When GFA BASIC first reached the United States from Germany, it created quite a stir. It was the first general purpose interpreted language for the ST that was fast, easy to use and accessed GEM in a relatively straightforward manner. It became even more attractive upon the release of the GFA BASIC Compiler, which could turn your program into a standalone .PRG file.
GFA BASIC became the language of choice for many ST owners, especially since it did not need the complicated Compile-Link-Debug cycle required by C. Since its introduction, GFA BASIC has become the most popular ST language for magazine listings as well. (Editor's Note: We receive more program submissions at START in GFA BASIC than in any other language.)
GFA BASIC 3.0, the newest version of this popular language, adds many more features and functions and is considerably faster. Let's look at version 3.0 and see what it has to offer.
Another new feature is a line counter that keeps track of your place in the program. While GFA BASIC does not use line numbers per se, you can type in the line counter value for a particular line and the editor will jump to that line.
To enter a program in the editor, just type it in or load it from disk. Each line can contain only one command. The editor automatically indents loops and procedures (more on this later) and you can set it to capitalize commands and put variables in upper-lower case automatically. You can also set the format of printed listings by adding headers and footers, setting the maximum line length and doing other things you couldn't do with version 20.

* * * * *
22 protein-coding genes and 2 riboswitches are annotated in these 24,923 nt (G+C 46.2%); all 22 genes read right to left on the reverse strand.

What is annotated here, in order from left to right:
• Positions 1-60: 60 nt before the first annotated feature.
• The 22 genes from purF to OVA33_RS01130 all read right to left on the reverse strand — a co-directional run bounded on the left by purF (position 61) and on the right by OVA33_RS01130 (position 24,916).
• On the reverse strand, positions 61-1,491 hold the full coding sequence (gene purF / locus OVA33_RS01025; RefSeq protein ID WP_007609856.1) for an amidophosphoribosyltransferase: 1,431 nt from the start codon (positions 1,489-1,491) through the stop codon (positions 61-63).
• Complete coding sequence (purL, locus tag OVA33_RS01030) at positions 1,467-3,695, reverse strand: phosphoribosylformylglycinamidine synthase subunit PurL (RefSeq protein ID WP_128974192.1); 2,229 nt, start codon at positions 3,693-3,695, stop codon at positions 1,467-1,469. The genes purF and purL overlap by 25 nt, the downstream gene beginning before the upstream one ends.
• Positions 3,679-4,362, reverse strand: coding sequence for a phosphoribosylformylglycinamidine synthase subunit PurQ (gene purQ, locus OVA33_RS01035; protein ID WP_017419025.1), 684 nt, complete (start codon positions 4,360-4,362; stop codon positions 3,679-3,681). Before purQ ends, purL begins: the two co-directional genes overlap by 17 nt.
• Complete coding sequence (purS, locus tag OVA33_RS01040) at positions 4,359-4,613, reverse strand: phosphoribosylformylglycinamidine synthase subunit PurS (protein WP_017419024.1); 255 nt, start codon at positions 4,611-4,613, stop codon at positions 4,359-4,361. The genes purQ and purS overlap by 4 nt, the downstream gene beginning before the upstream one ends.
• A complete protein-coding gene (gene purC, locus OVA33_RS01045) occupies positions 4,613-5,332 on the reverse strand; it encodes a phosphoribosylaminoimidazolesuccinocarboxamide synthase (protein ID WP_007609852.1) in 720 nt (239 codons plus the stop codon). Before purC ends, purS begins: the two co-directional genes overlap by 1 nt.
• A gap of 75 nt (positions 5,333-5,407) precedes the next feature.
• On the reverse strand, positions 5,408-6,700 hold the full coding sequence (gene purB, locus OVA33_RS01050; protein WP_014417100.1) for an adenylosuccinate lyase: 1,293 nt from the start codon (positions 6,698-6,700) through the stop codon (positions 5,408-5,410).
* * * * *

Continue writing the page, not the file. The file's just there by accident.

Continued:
Various key combinations move the cursor around in the editor-you can even set the number pad to control cursor movement much as it does on the PC. Reminiscent of 8-bit Atari BASIC, GFA BASIC 3.0 and 2.0 analyze each line for proper syntax as you go. If you try to leave a line that has a syntax error the bell will sound, a message will appear at the top of the screen and you must correct that line before moving on.
Once you've typed in or loaded a program, you can run it just by clicking on Run in the function bar. If any errors occur, the program will return you to the editor with the cursor on the offending line and a brief error message at the top of the screen. You can also shift to the output screen to give single commands in "direct" mode, useful for checking the values of variables, etc.
The GFA 3.0 editor does not use standard GEM menus. Instead, there are two lines of functions at the top of the screen, similar to version 2.0's editor. To activate a function, you can click on it with the mouse or press the corresponding function key (or Shift-function key combination). The function bar has standard commands such as loading saving printing a listing, block operations and merging. Differences from the GFA 2.0 editor include a real-time clock in the function line at the top of the screen and a toggle that switches the screen to GEM format to let you access desk accessories and load or save programs.
By David Plotkin